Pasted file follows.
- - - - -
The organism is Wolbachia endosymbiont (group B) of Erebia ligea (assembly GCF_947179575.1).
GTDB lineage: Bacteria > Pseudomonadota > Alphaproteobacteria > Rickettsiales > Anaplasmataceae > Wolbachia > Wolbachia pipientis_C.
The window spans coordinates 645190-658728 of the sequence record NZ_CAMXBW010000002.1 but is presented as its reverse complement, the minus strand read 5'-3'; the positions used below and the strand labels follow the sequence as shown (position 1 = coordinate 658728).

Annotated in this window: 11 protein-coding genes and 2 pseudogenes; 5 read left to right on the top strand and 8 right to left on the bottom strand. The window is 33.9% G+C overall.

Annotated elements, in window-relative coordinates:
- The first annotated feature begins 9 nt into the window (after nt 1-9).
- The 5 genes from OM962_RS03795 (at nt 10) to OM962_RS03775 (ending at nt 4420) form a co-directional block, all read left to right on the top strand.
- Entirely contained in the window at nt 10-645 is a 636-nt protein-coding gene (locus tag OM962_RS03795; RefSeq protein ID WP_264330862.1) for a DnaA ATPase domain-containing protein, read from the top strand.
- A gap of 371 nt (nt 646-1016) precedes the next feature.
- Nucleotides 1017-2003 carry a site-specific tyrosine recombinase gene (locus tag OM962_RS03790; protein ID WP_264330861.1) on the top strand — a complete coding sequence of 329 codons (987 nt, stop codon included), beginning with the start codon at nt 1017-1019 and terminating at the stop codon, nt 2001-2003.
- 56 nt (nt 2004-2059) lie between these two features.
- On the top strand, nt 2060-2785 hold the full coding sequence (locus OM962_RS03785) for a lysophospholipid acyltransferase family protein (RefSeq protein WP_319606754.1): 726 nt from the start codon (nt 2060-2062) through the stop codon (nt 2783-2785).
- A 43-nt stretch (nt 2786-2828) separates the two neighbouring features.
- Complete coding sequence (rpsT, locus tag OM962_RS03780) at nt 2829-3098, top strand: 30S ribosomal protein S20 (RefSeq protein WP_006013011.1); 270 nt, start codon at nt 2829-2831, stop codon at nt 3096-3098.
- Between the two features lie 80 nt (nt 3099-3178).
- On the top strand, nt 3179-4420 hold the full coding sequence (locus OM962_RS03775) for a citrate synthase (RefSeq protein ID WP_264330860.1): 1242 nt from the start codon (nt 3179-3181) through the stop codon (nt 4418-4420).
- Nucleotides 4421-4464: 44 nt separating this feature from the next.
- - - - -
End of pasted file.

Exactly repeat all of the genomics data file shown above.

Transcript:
The organism is Wolbachia endosymbiont (group B) of Erebia ligea (assembly GCF_947179575.1).
GTDB lineage: Bacteria > Pseudomonadota > Alphaproteobacteria > Rickettsiales > Anaplasmataceae > Wolbachia > Wolbachia pipientis_C.
The window spans coordinates 645190-658728 of the sequence record NZ_CAMXBW010000002.1 but is presented as its reverse complement, the minus strand read 5'-3'; the positions used below and the strand labels follow the sequence as shown (position 1 = coordinate 658728).

Annotated in this window: 11 protein-coding genes and 2 pseudogenes; 5 read left to right on the top strand and 8 right to left on the bottom strand. The window is 33.9% G+C overall.

Annotated elements, in window-relative coordinates:
- The first annotated feature begins 9 nt into the window (after nt 1-9).
- The 5 genes from OM962_RS03795 (at nt 10) to OM962_RS03775 (ending at nt 4420) form a co-directional block, all read left to right on the top strand.
- Entirely contained in the window at nt 10-645 is a 636-nt protein-coding gene (locus tag OM962_RS03795; RefSeq protein ID WP_264330862.1) for a DnaA ATPase domain-containing protein, read from the top strand.
- A gap of 371 nt (nt 646-1016) precedes the next feature.
- Nucleotides 1017-2003 carry a site-specific tyrosine recombinase gene (locus tag OM962_RS03790; protein ID WP_264330861.1) on the top strand — a complete coding sequence of 329 codons (987 nt, stop codon included), beginning with the start codon at nt 1017-1019 and terminating at the stop codon, nt 2001-2003.
- 56 nt (nt 2004-2059) lie between these two features.
- On the top strand, nt 2060-2785 hold the full coding sequence (locus OM962_RS03785) for a lysophospholipid acyltransferase family protein (RefSeq protein WP_319606754.1): 726 nt from the start codon (nt 2060-2062) through the stop codon (nt 2783-2785).
- A 43-nt stretch (nt 2786-2828) separates the two neighbouring features.
- Complete coding sequence (rpsT, locus tag OM962_RS03780) at nt 2829-3098, top strand: 30S ribosomal protein S20 (RefSeq protein WP_006013011.1); 270 nt, start codon at nt 2829-2831, stop codon at nt 3096-3098.
- Between the two features lie 80 nt (nt 3099-3178).
- On the top strand, nt 3179-4420 hold the full coding sequence (locus OM962_RS03775) for a citrate synthase (RefSeq protein ID WP_264330860.1): 1242 nt from the start codon (nt 3179-3181) through the stop codon (nt 4418-4420).
- Nucleotides 4421-4464: 44 nt separating this feature from the next.